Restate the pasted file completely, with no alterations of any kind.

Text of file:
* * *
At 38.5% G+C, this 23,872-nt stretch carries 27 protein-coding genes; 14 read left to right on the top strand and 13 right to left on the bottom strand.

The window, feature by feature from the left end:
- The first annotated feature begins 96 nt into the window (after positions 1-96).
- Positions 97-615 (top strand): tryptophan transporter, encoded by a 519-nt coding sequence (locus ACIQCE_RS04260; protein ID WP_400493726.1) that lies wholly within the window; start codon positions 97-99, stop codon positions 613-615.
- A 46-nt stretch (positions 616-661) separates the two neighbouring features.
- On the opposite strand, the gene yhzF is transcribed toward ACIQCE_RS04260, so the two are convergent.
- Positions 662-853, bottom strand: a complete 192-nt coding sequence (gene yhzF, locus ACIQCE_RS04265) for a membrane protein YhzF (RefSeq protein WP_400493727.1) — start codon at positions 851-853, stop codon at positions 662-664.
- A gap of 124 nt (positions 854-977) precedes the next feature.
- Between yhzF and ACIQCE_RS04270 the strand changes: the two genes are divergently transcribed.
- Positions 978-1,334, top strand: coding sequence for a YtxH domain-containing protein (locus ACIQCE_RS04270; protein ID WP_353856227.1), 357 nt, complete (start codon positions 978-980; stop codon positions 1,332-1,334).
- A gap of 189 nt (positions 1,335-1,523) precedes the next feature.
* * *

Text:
At 38.5% G+C, this 23,872-nt stretch carries 27 protein-coding genes; 14 read left to right on the top strand and 13 right to left on the bottom strand.

The window, feature by feature from the left end:
- The first annotated feature begins 96 nt into the window (after positions 1-96).
- Positions 97-615 (top strand): tryptophan transporter, encoded by a 519-nt coding sequence (locus ACIQCE_RS04260; protein ID WP_400493726.1) that lies wholly within the window; start codon positions 97-99, stop codon positions 613-615.
- A 46-nt stretch (positions 616-661) separates the two neighbouring features.
- On the opposite strand, the gene yhzF is transcribed toward ACIQCE_RS04260, so the two are convergent.
- Positions 662-853, bottom strand: a complete 192-nt coding sequence (gene yhzF, locus ACIQCE_RS04265) for a membrane protein YhzF (RefSeq protein WP_400493727.1) — start codon at positions 851-853, stop codon at positions 662-664.
- A gap of 124 nt (positions 854-977) precedes the next feature.
- Between yhzF and ACIQCE_RS04270 the strand changes: the two genes are divergently transcribed.
- Positions 978-1,334, top strand: coding sequence for a YtxH domain-containing protein (locus ACIQCE_RS04270; protein ID WP_353856227.1), 357 nt, complete (start codon positions 978-980; stop codon positions 1,332-1,334).
- A gap of 189 nt (positions 1,335-1,523) precedes the next feature.